1. Replace your front door
Nothing says “welcome home” like a spick and span entryway. Luckily, if your front door is looking a little worse for wear, updating it could be possible without breaking the bank. Shop around to find the best options to suit your budget.
Costs can be broken up into a few different categories for this job:
- The door itself
- Door hardware (if not reusing the old locks and hinges)
- Delivery fee
- Labour to install the door and hardware
- Painting the new door
Australian trade services website hipages estimates that the cheapest entry doors start around $130. Some doors come pre-primed or painted, although that is usually an added expense. If you use a carpenter for installation, expect to pay between $40 and $80, sometimes with a call-out fee, depending on where you live and the complexity of the job, according to hipages. Serviceseeking.com.au, another trades services website, estimates that the labour component of replacing a door could be anywhere between $200 to $500, depending on where you live and how much work is required.
A tin of exterior paint, brushes and other accessories could set you back about $100, based on information available online from hardware chain Bunnings Warehouse.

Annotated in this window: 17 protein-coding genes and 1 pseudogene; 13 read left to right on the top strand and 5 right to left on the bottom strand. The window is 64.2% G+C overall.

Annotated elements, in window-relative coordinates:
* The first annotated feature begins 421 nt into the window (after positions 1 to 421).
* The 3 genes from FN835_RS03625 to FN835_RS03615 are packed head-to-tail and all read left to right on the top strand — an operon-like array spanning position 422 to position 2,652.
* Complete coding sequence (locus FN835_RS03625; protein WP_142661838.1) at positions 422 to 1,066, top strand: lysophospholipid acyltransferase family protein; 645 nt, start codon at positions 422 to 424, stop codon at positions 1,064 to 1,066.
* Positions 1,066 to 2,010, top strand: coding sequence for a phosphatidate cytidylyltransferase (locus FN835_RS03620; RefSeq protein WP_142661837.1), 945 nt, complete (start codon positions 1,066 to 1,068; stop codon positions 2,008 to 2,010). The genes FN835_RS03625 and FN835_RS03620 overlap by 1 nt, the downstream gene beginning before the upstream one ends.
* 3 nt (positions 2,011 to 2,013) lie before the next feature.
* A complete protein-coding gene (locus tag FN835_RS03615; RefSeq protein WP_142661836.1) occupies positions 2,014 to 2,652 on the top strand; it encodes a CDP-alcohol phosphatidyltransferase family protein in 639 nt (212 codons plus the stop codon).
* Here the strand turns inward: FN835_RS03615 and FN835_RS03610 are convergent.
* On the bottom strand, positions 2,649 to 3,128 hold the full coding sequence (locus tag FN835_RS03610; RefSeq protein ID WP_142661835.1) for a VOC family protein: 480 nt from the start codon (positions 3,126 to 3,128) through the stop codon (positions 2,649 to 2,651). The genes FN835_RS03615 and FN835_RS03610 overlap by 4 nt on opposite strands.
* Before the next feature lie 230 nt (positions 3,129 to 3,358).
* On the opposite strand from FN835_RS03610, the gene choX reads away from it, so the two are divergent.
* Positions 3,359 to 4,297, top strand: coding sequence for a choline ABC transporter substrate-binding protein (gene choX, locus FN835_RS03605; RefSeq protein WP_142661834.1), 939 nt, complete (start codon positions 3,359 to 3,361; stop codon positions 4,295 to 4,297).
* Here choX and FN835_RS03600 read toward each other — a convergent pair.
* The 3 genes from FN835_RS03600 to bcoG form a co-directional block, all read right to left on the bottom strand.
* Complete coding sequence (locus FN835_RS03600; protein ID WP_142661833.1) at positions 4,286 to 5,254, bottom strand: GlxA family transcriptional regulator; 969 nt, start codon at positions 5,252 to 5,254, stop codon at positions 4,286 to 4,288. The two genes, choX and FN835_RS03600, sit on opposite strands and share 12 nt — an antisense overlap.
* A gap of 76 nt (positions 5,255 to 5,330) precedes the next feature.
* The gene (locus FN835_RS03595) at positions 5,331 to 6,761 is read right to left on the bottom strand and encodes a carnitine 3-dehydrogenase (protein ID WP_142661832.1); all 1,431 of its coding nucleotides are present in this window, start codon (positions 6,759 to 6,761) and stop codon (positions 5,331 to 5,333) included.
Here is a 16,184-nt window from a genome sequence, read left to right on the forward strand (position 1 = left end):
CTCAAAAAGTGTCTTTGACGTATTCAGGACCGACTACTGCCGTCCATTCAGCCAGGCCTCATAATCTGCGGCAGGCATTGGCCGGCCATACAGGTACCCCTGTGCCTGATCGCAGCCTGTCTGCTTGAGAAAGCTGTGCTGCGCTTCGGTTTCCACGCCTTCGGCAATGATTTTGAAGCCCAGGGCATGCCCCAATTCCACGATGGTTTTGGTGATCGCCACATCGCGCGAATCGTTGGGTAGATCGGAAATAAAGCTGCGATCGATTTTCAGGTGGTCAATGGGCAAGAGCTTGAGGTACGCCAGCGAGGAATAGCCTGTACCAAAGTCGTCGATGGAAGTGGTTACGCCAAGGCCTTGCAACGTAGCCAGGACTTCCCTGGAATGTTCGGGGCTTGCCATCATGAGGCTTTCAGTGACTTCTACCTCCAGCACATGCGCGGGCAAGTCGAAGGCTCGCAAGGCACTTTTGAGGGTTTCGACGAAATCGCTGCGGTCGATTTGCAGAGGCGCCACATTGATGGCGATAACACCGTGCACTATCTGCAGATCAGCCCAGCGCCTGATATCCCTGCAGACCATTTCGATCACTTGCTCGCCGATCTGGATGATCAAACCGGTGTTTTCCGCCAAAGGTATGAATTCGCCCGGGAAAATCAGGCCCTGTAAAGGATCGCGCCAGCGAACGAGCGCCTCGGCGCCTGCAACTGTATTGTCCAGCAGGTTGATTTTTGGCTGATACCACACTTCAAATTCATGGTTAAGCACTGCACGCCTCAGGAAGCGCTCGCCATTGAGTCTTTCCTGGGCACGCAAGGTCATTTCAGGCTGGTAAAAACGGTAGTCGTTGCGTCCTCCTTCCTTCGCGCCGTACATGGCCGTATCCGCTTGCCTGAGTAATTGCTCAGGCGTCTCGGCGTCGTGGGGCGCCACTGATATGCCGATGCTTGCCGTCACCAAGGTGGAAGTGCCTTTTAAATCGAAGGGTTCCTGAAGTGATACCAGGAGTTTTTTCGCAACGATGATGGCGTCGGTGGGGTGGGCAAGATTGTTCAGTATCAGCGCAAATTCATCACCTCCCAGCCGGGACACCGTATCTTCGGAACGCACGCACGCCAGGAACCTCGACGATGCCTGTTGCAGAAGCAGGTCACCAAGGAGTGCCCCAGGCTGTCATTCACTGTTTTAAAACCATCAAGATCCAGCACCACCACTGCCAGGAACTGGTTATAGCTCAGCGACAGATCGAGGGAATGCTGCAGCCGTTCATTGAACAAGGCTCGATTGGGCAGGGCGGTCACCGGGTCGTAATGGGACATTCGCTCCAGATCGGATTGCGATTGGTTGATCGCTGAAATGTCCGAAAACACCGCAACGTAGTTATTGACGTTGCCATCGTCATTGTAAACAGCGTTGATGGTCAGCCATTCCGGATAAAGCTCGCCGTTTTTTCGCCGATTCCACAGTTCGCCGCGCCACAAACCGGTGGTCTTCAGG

There are plenty of companies that specialise in replacing doors, and many will come to your house and give you a quote to do the entire job. This could mean replacing just the door itself, or pulling out and replacing the entire frame. Some companies will even repaint the door and frame as part of the package price or for an additional fee.
Otherwise, it could be possible (and potentially cheaper) to go the DIY route, although doors have a reputation for often being tricky to hang, especially if the doorframe or door is not exactly the same dimensions and you need to make on-the-spot alterations. Fitting locks can also be a challenging task, so if you’re struggling or pressed for time it could be worth considering hiring a locksmith to help you out.